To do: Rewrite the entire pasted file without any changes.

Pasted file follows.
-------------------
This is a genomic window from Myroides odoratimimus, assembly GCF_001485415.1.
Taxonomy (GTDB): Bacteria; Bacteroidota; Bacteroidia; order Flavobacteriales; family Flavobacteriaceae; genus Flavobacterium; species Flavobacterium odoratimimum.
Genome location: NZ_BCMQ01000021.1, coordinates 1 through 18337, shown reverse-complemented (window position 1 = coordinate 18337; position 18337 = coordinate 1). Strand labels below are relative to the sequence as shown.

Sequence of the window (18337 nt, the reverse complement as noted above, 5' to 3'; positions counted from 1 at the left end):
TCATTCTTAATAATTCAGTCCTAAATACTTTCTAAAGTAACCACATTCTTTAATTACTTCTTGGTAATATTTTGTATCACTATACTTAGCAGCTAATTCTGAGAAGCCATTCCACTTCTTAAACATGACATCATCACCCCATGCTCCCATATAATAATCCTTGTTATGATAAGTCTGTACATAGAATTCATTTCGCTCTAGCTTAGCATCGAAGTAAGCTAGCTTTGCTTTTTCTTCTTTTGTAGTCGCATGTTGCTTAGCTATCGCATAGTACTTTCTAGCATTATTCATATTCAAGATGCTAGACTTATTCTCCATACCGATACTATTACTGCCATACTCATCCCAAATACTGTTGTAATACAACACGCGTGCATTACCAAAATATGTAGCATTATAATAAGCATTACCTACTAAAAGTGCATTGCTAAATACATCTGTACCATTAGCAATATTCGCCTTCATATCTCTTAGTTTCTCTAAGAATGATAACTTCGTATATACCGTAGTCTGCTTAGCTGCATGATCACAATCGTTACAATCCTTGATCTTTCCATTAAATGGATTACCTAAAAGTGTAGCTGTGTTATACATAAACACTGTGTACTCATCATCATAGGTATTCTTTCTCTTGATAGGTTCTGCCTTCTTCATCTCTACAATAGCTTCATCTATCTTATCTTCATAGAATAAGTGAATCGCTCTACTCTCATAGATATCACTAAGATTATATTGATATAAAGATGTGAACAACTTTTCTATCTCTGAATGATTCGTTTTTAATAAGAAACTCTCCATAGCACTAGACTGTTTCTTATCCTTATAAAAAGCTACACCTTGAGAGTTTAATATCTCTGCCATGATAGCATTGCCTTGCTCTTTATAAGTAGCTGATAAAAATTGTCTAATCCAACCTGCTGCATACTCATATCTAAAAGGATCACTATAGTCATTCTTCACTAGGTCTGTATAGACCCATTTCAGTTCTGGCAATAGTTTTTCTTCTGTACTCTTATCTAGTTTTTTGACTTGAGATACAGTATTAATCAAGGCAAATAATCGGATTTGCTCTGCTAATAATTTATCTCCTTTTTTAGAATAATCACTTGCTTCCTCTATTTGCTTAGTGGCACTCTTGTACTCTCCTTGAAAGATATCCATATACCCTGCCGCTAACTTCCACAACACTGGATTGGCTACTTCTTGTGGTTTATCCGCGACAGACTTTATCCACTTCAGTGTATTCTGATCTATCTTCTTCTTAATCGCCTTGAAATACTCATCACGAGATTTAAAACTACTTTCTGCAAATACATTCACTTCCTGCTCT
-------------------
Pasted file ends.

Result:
This is a genomic window from Myroides odoratimimus, assembly GCF_001485415.1.
Taxonomy (GTDB): Bacteria; Bacteroidota; Bacteroidia; order Flavobacteriales; family Flavobacteriaceae; genus Flavobacterium; species Flavobacterium odoratimimum.
Genome location: NZ_BCMQ01000021.1, coordinates 1 through 18337, shown reverse-complemented (window position 1 = coordinate 18337; position 18337 = coordinate 1). Strand labels below are relative to the sequence as shown.

Sequence of the window (18337 nt, the reverse complement as noted above, 5' to 3'; positions counted from 1 at the left end):
TCATTCTTAATAATTCAGTCCTAAATACTTTCTAAAGTAACCACATTCTTTAATTACTTCTTGGTAATATTTTGTATCACTATACTTAGCAGCTAATTCTGAGAAGCCATTCCACTTCTTAAACATGACATCATCACCCCATGCTCCCATATAATAATCCTTGTTATGATAAGTCTGTACATAGAATTCATTTCGCTCTAGCTTAGCATCGAAGTAAGCTAGCTTTGCTTTTTCTTCTTTTGTAGTCGCATGTTGCTTAGCTATCGCATAGTACTTTCTAGCATTATTCATATTCAAGATGCTAGACTTATTCTCCATACCGATACTATTACTGCCATACTCATCCCAAATACTGTTGTAATACAACACGCGTGCATTACCAAAATATGTAGCATTATAATAAGCATTACCTACTAAAAGTGCATTGCTAAATACATCTGTACCATTAGCAATATTCGCCTTCATATCTCTTAGTTTCTCTAAGAATGATAACTTCGTATATACCGTAGTCTGCTTAGCTGCATGATCACAATCGTTACAATCCTTGATCTTTCCATTAAATGGATTACCTAAAAGTGTAGCTGTGTTATACATAAACACTGTGTACTCATCATCATAGGTATTCTTTCTCTTGATAGGTTCTGCCTTCTTCATCTCTACAATAGCTTCATCTATCTTATCTTCATAGAATAAGTGAATCGCTCTACTCTCATAGATATCACTAAGATTATATTGATATAAAGATGTGAACAACTTTTCTATCTCTGAATGATTCGTTTTTAATAAGAAACTCTCCATAGCACTAGACTGTTTCTTATCCTTATAAAAAGCTACACCTTGAGAGTTTAATATCTCTGCCATGATAGCATTGCCTTGCTCTTTATAAGTAGCTGATAAAAATTGTCTAATCCAACCTGCTGCATACTCATATCTAAAAGGATCACTATAGTCATTCTTCACTAGGTCTGTATAGACCCATTTCAGTTCTGGCAATAGTTTTTCTTCTGTACTCTTATCTAGTTTTTTGACTTGAGATACAGTATTAATCAAGGCAAATAATCGGATTTGCTCTGCTAATAATTTATCTCCTTTTTTAGAATAATCACTTGCTTCCTCTATTTGCTTAGTGGCACTCTTGTACTCTCCTTGAAAGATATCCATATACCCTGCCGCTAACTTCCACAACACTGGATTGGCTACTTCTTGTGGTTTATCCGCGACAGACTTTATCCACTTCAGTGTATTCTGATCTATCTTCTTCTTAATCGCCTTGAAATACTCATCACGAGATTTAAAACTACTTTCTGCAAATACATTCACTTCCTGCTCT